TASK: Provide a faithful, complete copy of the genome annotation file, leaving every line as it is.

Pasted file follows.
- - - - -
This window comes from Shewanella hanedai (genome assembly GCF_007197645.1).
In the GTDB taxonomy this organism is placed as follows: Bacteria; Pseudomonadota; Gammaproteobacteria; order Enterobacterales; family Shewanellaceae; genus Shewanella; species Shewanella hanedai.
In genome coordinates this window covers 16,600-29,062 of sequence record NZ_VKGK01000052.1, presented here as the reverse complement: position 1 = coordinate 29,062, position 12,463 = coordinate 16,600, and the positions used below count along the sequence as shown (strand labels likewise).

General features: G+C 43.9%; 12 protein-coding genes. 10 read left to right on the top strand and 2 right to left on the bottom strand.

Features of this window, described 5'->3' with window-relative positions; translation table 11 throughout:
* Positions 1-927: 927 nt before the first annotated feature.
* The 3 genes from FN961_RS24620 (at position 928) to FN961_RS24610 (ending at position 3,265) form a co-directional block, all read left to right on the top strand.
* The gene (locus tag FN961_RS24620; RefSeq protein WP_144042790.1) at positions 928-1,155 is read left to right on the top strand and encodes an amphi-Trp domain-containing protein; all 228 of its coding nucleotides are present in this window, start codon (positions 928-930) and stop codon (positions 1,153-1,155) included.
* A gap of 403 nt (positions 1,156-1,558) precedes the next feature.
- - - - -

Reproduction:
This window comes from Shewanella hanedai (genome assembly GCF_007197645.1).
In the GTDB taxonomy this organism is placed as follows: Bacteria; Pseudomonadota; Gammaproteobacteria; order Enterobacterales; family Shewanellaceae; genus Shewanella; species Shewanella hanedai.
In genome coordinates this window covers 16,600-29,062 of sequence record NZ_VKGK01000052.1, presented here as the reverse complement: position 1 = coordinate 29,062, position 12,463 = coordinate 16,600, and the positions used below count along the sequence as shown (strand labels likewise).

General features: G+C 43.9%; 12 protein-coding genes. 10 read left to right on the top strand and 2 right to left on the bottom strand.

Features of this window, described 5'->3' with window-relative positions; translation table 11 throughout:
* Positions 1-927: 927 nt before the first annotated feature.
* The 3 genes from FN961_RS24620 (at position 928) to FN961_RS24610 (ending at position 3,265) form a co-directional block, all read left to right on the top strand.
* The gene (locus tag FN961_RS24620; RefSeq protein WP_144042790.1) at positions 928-1,155 is read left to right on the top strand and encodes an amphi-Trp domain-containing protein; all 228 of its coding nucleotides are present in this window, start codon (positions 928-930) and stop codon (positions 1,153-1,155) included.
* A gap of 403 nt (positions 1,156-1,558) precedes the next feature.